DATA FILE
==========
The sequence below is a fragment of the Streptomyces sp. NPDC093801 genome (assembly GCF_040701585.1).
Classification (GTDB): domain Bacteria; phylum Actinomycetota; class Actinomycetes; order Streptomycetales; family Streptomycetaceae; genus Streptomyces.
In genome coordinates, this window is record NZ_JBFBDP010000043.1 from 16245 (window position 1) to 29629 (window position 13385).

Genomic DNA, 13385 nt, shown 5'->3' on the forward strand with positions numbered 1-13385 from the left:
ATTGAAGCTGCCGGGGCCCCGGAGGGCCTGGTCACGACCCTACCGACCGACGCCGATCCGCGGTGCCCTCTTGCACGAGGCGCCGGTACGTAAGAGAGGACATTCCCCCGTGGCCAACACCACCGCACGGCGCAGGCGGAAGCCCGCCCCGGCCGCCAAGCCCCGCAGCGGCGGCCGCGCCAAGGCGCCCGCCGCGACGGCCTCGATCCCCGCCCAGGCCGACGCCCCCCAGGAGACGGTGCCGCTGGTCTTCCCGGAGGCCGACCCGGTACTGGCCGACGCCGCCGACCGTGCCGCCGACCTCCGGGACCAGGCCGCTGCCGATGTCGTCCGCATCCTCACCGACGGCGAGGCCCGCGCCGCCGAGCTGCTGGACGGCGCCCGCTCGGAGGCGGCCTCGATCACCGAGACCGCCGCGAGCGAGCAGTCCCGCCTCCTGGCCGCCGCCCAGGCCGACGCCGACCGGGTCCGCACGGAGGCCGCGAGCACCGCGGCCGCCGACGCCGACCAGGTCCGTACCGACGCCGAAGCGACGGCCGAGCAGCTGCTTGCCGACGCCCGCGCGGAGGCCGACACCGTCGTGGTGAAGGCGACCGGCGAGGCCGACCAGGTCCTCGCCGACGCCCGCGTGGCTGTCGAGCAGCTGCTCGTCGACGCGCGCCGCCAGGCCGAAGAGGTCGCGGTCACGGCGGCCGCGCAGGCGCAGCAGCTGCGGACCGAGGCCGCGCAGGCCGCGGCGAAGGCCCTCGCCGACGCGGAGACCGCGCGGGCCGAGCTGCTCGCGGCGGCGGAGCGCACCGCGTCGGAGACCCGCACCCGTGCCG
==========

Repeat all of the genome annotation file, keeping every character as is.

The sequence below is a fragment of the Streptomyces sp. NPDC093801 genome (assembly GCF_040701585.1).
Classification (GTDB): domain Bacteria; phylum Actinomycetota; class Actinomycetes; order Streptomycetales; family Streptomycetaceae; genus Streptomyces.
In genome coordinates, this window is record NZ_JBFBDP010000043.1 from 16245 (window position 1) to 29629 (window position 13385).

Genomic DNA, 13385 nt, shown 5'->3' on the forward strand with positions numbered 1-13385 from the left:
ATTGAAGCTGCCGGGGCCCCGGAGGGCCTGGTCACGACCCTACCGACCGACGCCGATCCGCGGTGCCCTCTTGCACGAGGCGCCGGTACGTAAGAGAGGACATTCCCCCGTGGCCAACACCACCGCACGGCGCAGGCGGAAGCCCGCCCCGGCCGCCAAGCCCCGCAGCGGCGGCCGCGCCAAGGCGCCCGCCGCGACGGCCTCGATCCCCGCCCAGGCCGACGCCCCCCAGGAGACGGTGCCGCTGGTCTTCCCGGAGGCCGACCCGGTACTGGCCGACGCCGCCGACCGTGCCGCCGACCTCCGGGACCAGGCCGCTGCCGATGTCGTCCGCATCCTCACCGACGGCGAGGCCCGCGCCGCCGAGCTGCTGGACGGCGCCCGCTCGGAGGCGGCCTCGATCACCGAGACCGCCGCGAGCGAGCAGTCCCGCCTCCTGGCCGCCGCCCAGGCCGACGCCGACCGGGTCCGCACGGAGGCCGCGAGCACCGCGGCCGCCGACGCCGACCAGGTCCGTACCGACGCCGAAGCGACGGCCGAGCAGCTGCTTGCCGACGCCCGCGCGGAGGCCGACACCGTCGTGGTGAAGGCGACCGGCGAGGCCGACCAGGTCCTCGCCGACGCCCGCGTGGCTGTCGAGCAGCTGCTCGTCGACGCGCGCCGCCAGGCCGAAGAGGTCGCGGTCACGGCGGCCGCGCAGGCGCAGCAGCTGCGGACCGAGGCCGCGCAGGCCGCGGCGAAGGCCCTCGCCGACGCGGAGACCGCGCGGGCCGAGCTGCTCGCGGCGGCGGAGCGCACCGCGTCGGAGACCCGCACCCGTGCCG